Bloemenkrant-February 2020


“It is worth investing in vertical farming”

Gert-Jan van Staalduinen from Logiqs

WUR. At the end of 2014, the Greenhouse Horticulture Business Unit of Wageningen University & Research (WUR) introduced the ‘Club of 100’. A group of horticultural companies that are jointly committed to applied fundamental and strategic research at Wageningen UR Greenhouse Horticulture. The Bloemenkrant regularly portrays one of the participants. Who are they and what do they hope to achieve? In this edition: Logiqs


In 2019, Logiqs from Maasdijk joined the Club of 100. The company moved two months ago to a brand-new building at Honderdland 841 and is specialized in the design and production of, often complex, mobile cultivation and storage systems.

“Horticulture has formed the base of our business” Gert-Jan van Staalduinen, director and co-owner of Logiqs. “However, in recent years, we have also started to focus on other markets. For example, we have developed an innovative warehouse automation system and we have also supplied systems to cannabis growers in America and Canada.

In the coming years we see great opportunities for our company in the field of vertical farming. The experience we have gained over the past 45 years in our various fields of activity actually comes together here. Vertical farming is a form of agriculture that uses stacked cultivation layers one above the other. In addition to the big gains in space, other important advantages of this type of cultivation are the fact that it can be done almost anywhere: in a hall, flat, in the middle of the city or in the countryside, and that if you do it right, less water and no crop protection is required. “The key lies in ‘optimal climate control’, says Gert-Jan van Staalduinen. “And in particular temperature, humidity, air movement and of course light.” Gert-Jan thinks that vertical farming may become very important: With vertical farming you can develop completely different plants, growing faster, with more resistance. That’s why I think breeders and young plant growers in particular benefit from investing in vertical farming. ”

To add vertical farming as a field of activity, Logiqs asked for a new strategy. “So far we have been mainly reactive,” explains Gert-Jan. “We do a lot of research and development, but we do that mainly in the current projects themselves. This is how new things are developed.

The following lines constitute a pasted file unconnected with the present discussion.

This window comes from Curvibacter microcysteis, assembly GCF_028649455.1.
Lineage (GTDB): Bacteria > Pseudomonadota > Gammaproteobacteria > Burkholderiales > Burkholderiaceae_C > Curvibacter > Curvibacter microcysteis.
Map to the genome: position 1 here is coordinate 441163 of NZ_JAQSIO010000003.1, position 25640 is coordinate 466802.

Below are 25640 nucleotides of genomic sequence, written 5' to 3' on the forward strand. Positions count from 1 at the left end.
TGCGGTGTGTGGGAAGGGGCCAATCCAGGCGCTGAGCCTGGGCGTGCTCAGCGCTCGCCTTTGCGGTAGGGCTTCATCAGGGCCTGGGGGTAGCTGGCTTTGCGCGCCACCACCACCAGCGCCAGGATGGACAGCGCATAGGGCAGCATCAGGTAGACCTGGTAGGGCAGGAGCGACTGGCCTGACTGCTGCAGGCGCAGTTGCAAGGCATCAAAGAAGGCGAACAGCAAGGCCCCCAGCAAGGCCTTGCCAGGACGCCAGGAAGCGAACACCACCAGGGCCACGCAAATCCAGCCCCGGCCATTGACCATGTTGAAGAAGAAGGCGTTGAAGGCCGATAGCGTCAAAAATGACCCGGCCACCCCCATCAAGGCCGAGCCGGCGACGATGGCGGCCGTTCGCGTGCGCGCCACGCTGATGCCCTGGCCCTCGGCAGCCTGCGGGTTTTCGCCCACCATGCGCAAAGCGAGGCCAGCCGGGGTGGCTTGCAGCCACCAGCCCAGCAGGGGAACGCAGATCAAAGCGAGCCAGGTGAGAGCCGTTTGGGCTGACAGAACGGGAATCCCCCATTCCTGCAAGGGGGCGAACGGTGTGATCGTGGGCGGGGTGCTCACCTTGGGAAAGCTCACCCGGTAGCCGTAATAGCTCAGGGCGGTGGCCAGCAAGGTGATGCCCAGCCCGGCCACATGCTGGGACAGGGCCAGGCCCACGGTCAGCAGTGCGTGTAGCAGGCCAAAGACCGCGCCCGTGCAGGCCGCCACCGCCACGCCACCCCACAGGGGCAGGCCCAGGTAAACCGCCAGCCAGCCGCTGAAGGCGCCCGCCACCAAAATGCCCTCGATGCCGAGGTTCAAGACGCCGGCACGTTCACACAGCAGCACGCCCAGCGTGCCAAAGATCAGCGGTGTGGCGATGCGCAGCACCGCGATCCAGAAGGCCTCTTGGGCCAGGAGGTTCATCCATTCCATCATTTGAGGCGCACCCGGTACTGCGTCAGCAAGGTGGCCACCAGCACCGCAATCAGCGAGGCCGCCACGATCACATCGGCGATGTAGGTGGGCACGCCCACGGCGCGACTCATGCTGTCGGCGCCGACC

We often sell what was not there before. We are also good at that. But with vertical farming you really have to think much further ahead. And that means that we need more knowledge, especially plant knowledge. We need to know what happens at the core of such a plant, because plants only grow optimally if everything is correct. That has been the main reason for us to join the Club of 100. We want to know more, and we want to help decide which studies will be done. Logiqs is represented in two different working groups. Logiqs is now putting the part of the “contribution” that the company is allowed to spend on its own research into research into better nutrition for lettuce plants.

Logiqs on vertical farming

“We have previously researched the possibilities of VF for chrysanthemums. “Two very different plants indeed. Each plant naturally has separate requirements and optimal growth parameters, but there are also common denominators. We are mainly looking for that now. Our goal is, with the knowledge of ourselves and the WUR, to create the very best plant cultivation environment. ”

Those who benefit from the industry knowledge, must in turn also contribute themselves. Logiqs works and thinks actively in the Climate working group and also makes its own expertise and, where necessary, materials available: “Of course we know a lot about logistics, and we also share that knowledge. In addition, we regularly make materials available to WUR. Together we can work on the future of vertical farming. And vertical farming can also lead to better research, because you can research under manageable conditions. ”

The name Logiqs stands for Logistics Quality Systems. Logiqs became big in horticulture through the development of greenhouse automation such as roller table systems (and accessories) for potted plant growers, but also automated climate cells and automatic irrigation. Their work also sometimes touches on climate control: for example, they developed a bottom rolling table, which ensures optimal air circulation when using rolling tables. In recent years, however, the company has also shifted its field of activity to warehouse automation and vertical farming (VF). Logiqs developed the iCube for warehouses, a fully automatic system for pallets in particular, which can be maneuvered anywhere in the rack using Logiqs 3D carriers and lifts. For vertical farming, the company developed the Greencube automated vertical growing system, taking advantage of the experience gained in other industries. For example, the Greencube system works with standardized components that you can also find in the warehouse systems. In addition to the “hardware”, Logiqs also develops all necessary software itself and also offers service and maintenance. More information: